Insider: Tudor Dixon weighs campaign for Michigan GOP chair

Tudor Dixon, the GOP's unsuccessful nominee for governor, said in a Saturday statement that people are encouraging her to run to be the next chairwoman of the Michigan Republican Party and she's considering the idea.

Dixon, a political commentator from Norton Shores, revealed the update a day after The Detroit News reported GOP attorney general candidate Matt DePerno and former Detroit police Chief James Craig have also been evaluating campaigns for party chair.

"I believe in a bright future for Michigan where we forge a path to win Republican majorities again through family-friendly policies," Dixon said. "I will be announcing my plans in the coming days. I appreciate the encouragement and continued feedback."

Ron Weiser, the party's current chairman, is not expected to seek another two-year term. The next chair will be selected by Republican delegates at a convention in February.

Dixon lost to Democratic Gov. Gretchen Whitmer by 10 percentage points on Election Day, which brought a string of historic victories for Michigan Democrats. For the first time in 40 years, Democrats won majorities in both the state House and state Senate.

A Thursday memo from Paul Cordes, the chief of staff for the Michigan Republican Party, blamed the GOP's midterm losses on Dixon's performance at the top of the ticket and an internal power struggle.

Dixon under-performed other GOP candidates and failed to keep the governor's race close enough to give Republicans "a chance at keeping majorities in both chambers," Cordes wrote in his memo. However, Dixon said the memo was "the perfect example" of what was wrong with the Michigan Republican Party.

"It’s easy to come out and point fingers now, but the truth is they fought against me every step of the way and put the entire ticket at risk," Dixon tweeted. "We need fresh leadership at the @MIGOP or Republicans will never have a voice in Michigan again."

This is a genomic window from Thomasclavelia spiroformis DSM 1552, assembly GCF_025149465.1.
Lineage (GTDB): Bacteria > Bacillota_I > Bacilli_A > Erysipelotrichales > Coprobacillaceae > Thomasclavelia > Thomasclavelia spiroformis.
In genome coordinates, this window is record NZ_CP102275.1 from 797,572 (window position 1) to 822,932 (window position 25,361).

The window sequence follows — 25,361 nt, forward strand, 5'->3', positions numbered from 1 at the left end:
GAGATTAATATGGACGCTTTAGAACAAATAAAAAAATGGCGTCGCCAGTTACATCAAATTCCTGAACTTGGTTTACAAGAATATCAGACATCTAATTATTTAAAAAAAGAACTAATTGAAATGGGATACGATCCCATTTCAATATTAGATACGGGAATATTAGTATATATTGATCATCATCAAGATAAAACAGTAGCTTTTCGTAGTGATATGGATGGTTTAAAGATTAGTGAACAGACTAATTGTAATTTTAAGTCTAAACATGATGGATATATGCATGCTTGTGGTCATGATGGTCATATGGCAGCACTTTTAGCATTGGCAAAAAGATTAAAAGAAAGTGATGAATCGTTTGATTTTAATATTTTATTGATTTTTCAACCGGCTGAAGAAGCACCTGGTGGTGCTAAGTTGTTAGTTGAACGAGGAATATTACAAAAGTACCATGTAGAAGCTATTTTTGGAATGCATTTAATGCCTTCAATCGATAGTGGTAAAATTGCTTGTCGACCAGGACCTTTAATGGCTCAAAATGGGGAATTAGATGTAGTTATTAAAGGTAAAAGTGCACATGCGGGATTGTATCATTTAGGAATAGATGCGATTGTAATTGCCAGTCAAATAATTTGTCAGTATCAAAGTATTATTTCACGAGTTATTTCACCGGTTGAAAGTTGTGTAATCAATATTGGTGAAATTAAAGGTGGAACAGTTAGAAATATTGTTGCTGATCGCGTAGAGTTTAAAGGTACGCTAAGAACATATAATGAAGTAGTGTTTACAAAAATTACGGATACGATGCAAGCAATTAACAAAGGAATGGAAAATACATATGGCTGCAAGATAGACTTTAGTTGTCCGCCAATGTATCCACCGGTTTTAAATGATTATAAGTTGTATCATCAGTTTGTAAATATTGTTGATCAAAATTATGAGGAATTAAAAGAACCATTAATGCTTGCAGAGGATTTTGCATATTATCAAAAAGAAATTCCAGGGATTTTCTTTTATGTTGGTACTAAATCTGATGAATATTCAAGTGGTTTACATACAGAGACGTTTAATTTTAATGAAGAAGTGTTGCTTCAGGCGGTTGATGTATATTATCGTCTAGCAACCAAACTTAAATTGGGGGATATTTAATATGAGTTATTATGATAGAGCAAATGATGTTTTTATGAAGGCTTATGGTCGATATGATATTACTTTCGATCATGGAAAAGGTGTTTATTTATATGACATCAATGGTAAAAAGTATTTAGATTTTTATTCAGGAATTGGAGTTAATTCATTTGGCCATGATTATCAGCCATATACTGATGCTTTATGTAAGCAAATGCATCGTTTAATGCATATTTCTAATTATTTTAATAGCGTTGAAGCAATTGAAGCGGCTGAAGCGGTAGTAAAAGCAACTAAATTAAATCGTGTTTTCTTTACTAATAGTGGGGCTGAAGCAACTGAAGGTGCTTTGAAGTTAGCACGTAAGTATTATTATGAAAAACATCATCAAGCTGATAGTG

Dixon said after the memo was released, "a number of people" reached out to her about running for party chair.

But John Yob, a longtime Republican consultant who has been heavily involved in past state GOP conventions, cast doubt on Dixon's bid Saturday evening.

"She will lose the convention by far more than she lost to Whitmer," Yob tweeted.

If Dixon gets in the race, the campaign could test her popularity among Michigan Republicans, who appeared to warm to her in the closing weeks of her bid for governor against Whitmer. But it could also mean two former candidates previously endorsed by ex-President Donald Trump will be matched up: Dixon and DePerno.

DePerno lost to Democratic Attorney General Dana Nessel by 8 percentage points.

Memo points to polling misfires

In the final four weeks of the election, a narrative emerged from Republicans that Dixon was closing in on Whitmer in the polls.

On Oct. 24, the Dixon campaign circulated a Trafalgar Group poll showing a 48%-48% statistical tie in the race for governor that was purportedly conducted Oct. 18-21.

"Dixon is surging, with the momentum on her side and independent voters breaking in her favor," Dixon's campaign claimed in an Oct. 24 news release.

But the Michigan Republican Party was seeing very different numbers that same week, according to the Thursday memo by Cordes.

Cordes' election post-mortem said the state party's internal polling from Oct. 20-23 showed Dixon trailing Whitmer by nearly 9 percentage points. That margin was narrower than an Oct. 8-9 poll showing Dixon down nearly 15 points, Cordes said.

"Our internal polling showed Tudor Dixon able to marginally close the gap over the last month, but unlike some pollsters, we never showed her within striking distance," Cordes wrote.

A poll is a snapshot in time and not an indicator of voter turnout or a predictor of the final election results. Public polling released during this time period caused Real Clear Politics to move its race prediction to "GOP Pick-Up."